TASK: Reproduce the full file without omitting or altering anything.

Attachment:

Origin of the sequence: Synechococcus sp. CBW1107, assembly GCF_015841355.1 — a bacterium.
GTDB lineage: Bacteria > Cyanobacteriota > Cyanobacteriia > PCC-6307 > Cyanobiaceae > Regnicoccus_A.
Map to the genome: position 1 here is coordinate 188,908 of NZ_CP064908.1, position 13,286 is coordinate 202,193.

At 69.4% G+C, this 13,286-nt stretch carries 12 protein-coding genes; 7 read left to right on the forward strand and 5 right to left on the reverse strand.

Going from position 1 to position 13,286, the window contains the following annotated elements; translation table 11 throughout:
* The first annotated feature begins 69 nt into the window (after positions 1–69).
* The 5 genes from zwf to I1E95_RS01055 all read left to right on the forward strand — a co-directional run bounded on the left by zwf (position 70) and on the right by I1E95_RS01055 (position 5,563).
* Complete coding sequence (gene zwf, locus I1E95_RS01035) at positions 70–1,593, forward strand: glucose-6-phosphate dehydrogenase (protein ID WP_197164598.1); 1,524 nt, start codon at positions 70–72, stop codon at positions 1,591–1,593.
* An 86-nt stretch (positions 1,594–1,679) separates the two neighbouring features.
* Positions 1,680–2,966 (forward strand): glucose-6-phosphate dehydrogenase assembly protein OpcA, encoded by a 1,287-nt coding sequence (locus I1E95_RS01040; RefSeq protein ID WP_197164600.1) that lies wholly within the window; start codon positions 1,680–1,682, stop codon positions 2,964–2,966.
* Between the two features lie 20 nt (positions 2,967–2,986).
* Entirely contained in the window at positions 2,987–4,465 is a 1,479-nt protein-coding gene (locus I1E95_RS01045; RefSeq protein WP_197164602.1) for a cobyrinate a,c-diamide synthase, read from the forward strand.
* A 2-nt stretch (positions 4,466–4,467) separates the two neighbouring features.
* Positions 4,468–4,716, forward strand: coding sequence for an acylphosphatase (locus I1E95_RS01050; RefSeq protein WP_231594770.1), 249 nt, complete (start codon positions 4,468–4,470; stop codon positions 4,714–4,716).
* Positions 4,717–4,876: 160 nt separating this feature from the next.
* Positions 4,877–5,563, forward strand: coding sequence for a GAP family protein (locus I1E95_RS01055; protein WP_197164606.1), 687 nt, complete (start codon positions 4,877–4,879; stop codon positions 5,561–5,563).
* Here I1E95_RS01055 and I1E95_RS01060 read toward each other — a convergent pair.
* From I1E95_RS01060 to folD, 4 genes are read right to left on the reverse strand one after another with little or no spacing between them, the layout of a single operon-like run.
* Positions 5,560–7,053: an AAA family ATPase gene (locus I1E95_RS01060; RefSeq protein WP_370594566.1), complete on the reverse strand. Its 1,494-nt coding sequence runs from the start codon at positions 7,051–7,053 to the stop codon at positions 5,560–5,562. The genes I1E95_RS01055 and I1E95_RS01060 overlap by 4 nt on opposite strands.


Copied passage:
Origin of the sequence: Synechococcus sp. CBW1107, assembly GCF_015841355.1 — a bacterium.
GTDB lineage: Bacteria > Cyanobacteriota > Cyanobacteriia > PCC-6307 > Cyanobiaceae > Regnicoccus_A.
Map to the genome: position 1 here is coordinate 188,908 of NZ_CP064908.1, position 13,286 is coordinate 202,193.

At 69.4% G+C, this 13,286-nt stretch carries 12 protein-coding genes; 7 read left to right on the forward strand and 5 right to left on the reverse strand.

Going from position 1 to position 13,286, the window contains the following annotated elements; translation table 11 throughout:
* The first annotated feature begins 69 nt into the window (after positions 1–69).
* The 5 genes from zwf to I1E95_RS01055 all read left to right on the forward strand — a co-directional run bounded on the left by zwf (position 70) and on the right by I1E95_RS01055 (position 5,563).
* Complete coding sequence (gene zwf, locus I1E95_RS01035) at positions 70–1,593, forward strand: glucose-6-phosphate dehydrogenase (protein ID WP_197164598.1); 1,524 nt, start codon at positions 70–72, stop codon at positions 1,591–1,593.
* An 86-nt stretch (positions 1,594–1,679) separates the two neighbouring features.
* Positions 1,680–2,966 (forward strand): glucose-6-phosphate dehydrogenase assembly protein OpcA, encoded by a 1,287-nt coding sequence (locus I1E95_RS01040; RefSeq protein ID WP_197164600.1) that lies wholly within the window; start codon positions 1,680–1,682, stop codon positions 2,964–2,966.
* Between the two features lie 20 nt (positions 2,967–2,986).
* Entirely contained in the window at positions 2,987–4,465 is a 1,479-nt protein-coding gene (locus I1E95_RS01045; RefSeq protein WP_197164602.1) for a cobyrinate a,c-diamide synthase, read from the forward strand.
* A 2-nt stretch (positions 4,466–4,467) separates the two neighbouring features.
* Positions 4,468–4,716, forward strand: coding sequence for an acylphosphatase (locus I1E95_RS01050; RefSeq protein WP_231594770.1), 249 nt, complete (start codon positions 4,468–4,470; stop codon positions 4,714–4,716).
* Positions 4,717–4,876: 160 nt separating this feature from the next.
* Positions 4,877–5,563, forward strand: coding sequence for a GAP family protein (locus I1E95_RS01055; protein WP_197164606.1), 687 nt, complete (start codon positions 4,877–4,879; stop codon positions 5,561–5,563).
* Here I1E95_RS01055 and I1E95_RS01060 read toward each other — a convergent pair.
* From I1E95_RS01060 to folD, 4 genes are read right to left on the reverse strand one after another with little or no spacing between them, the layout of a single operon-like run.
* Positions 5,560–7,053: an AAA family ATPase gene (locus I1E95_RS01060; RefSeq protein WP_370594566.1), complete on the reverse strand. Its 1,494-nt coding sequence runs from the start codon at positions 7,051–7,053 to the stop codon at positions 5,560–5,562. The genes I1E95_RS01055 and I1E95_RS01060 overlap by 4 nt on opposite strands.